The results from the leading U.S. maker of recreational vehicles provided an encouraging sign that the nation's fragile economic recovery may be gaining traction -- even as they underscored the rebound's unevenness.
Winnebago said it was seeing renewed dealer demand for all its vehicles, but the resurgence was particularly pronounced for so-called Class A motorhomes -- the biggest and most lucrative of its products.
Demand for those bus-like vehicles, which can cost more than $300,000 and get less than 10 miles to the gallon, had dropped off dramatically in recent years as fuel prices rose and the U.S. real-estate downturn morphed into a full-blown recession.
Sales of Winnebago's more affordable -- and more efficient -- Class B and C vehicles also rebounded, but less sharply.
But the company's shares, which have rallied more than 20 percent over the last month amid growing signs of stability in the U.S. economy, fell more than 4 percent. Analysts attributed the decline to profit-taking and news that Winnebago had filed a shelf registration with the U.S. Securities and Exchange Commission to sell as much as $35 million of its stock.
Winnebago said that while it had no specific plans to go to market with the shares, one of the lessons we have learned during this last recession is to have multiple forms of liquidity in place in order to weather the most difficult of times.
The company, which makes motorhomes under the Winnebago and Itasca brand names, reported a net profit of $706,000, or 2 cents a share, for the second quarter ended on February 27, compared with a year-earlier loss of $10.4 million, or 36 cents a share.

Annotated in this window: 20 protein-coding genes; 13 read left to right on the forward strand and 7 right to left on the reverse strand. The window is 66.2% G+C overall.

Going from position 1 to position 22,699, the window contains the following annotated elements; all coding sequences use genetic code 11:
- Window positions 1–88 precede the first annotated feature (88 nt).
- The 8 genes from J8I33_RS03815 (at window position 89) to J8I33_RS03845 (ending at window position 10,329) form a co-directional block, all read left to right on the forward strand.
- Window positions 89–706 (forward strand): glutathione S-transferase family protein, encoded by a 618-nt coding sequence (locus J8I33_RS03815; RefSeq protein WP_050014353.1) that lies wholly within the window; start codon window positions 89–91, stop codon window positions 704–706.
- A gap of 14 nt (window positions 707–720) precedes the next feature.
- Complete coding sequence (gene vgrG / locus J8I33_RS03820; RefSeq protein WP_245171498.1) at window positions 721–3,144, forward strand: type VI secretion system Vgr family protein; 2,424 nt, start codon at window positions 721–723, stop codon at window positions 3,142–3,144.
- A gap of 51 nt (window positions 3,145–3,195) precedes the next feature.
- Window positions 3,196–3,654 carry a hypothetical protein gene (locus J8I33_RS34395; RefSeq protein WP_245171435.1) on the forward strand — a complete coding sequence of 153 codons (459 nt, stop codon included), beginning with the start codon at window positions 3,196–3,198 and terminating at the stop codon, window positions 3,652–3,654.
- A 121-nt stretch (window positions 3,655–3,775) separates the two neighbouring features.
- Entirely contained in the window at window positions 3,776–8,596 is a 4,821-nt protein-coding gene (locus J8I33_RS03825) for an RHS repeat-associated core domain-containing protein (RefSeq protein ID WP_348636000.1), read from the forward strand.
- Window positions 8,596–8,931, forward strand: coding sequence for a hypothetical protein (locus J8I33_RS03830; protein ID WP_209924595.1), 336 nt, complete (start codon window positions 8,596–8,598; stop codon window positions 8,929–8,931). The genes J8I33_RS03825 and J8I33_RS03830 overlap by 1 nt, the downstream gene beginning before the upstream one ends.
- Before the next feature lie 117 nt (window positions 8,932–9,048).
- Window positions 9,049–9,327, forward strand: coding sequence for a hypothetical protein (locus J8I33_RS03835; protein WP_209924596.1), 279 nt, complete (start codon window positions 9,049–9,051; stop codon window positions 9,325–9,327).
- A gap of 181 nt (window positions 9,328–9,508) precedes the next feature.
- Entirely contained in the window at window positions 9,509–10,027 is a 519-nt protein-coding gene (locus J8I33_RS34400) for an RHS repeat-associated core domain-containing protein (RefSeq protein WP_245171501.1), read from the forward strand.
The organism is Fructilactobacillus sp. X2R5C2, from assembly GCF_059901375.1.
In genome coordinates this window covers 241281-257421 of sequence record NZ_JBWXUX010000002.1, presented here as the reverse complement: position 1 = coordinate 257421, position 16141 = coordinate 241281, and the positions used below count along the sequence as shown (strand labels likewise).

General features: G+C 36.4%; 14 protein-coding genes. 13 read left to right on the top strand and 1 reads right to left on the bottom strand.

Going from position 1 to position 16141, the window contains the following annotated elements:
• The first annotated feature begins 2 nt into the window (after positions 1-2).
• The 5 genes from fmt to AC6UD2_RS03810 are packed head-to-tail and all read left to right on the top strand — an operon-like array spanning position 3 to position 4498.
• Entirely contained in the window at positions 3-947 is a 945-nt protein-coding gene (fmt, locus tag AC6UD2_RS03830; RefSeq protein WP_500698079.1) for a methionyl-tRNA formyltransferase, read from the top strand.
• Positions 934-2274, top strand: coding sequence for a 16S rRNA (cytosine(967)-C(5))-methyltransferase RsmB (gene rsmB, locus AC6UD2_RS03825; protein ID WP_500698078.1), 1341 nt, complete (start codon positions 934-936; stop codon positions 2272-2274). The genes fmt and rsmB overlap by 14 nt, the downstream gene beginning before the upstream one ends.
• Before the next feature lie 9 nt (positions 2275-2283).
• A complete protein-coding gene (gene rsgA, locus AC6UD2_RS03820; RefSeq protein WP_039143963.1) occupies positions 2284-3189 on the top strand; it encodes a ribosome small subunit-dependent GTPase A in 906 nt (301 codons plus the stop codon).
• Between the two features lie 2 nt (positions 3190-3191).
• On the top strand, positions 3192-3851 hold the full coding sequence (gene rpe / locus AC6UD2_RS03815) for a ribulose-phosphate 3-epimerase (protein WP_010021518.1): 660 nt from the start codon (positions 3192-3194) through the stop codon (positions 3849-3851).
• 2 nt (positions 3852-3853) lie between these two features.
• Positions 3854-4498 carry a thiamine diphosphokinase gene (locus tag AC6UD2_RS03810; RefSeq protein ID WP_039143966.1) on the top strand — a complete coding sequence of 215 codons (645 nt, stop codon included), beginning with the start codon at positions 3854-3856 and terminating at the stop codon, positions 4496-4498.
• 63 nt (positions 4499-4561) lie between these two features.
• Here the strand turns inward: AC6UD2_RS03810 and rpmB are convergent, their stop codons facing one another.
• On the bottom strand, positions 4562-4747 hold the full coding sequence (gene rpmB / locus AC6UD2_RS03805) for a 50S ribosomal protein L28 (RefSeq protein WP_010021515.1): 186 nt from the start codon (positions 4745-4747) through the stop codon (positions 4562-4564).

Analysts on average had expected a loss of 9 cents a share, according to Thomson Reuters I/B/E/S.
Revenue more than tripled to $110.5 million from $31.8 million, but came in slightly below the analysts' average estimate of $112.7 million.
Last quarter, there was the first real increase in Class A unit orders, and we're seeing that continue, said Morningstar analyst David Whiston.
Winnebago, which has slashed half its workforce over the past few years as it grappled with the worst downturn in the RV industry's history, said in December that it was rehiring workers, ramping up production and canceling the traditional holiday shutdown to keep up with rebounding demand.
In a statement on Thursday, Chief Executive Officer Bob Olson said the company was continuing to increase production to satisfy dealer order backlogs. But he cautioned that the recovery was still in early stages and vulnerable to setbacks.
While we are encouraged with these improvements, the economic outlook remains uncertain, Olson said, and we believe retail sales will be the key driver to sustain our recovery and for continued growth going forward.
Shares of Winnebago were down 4.3 percent at $13.92 in morning New York Stock Exchange trading. A year ago, during the darkest days of the downturn, they traded near $4.50.
(Reporting by James B. Kelleher; Editing by Derek Caney and Lisa Von Ahn)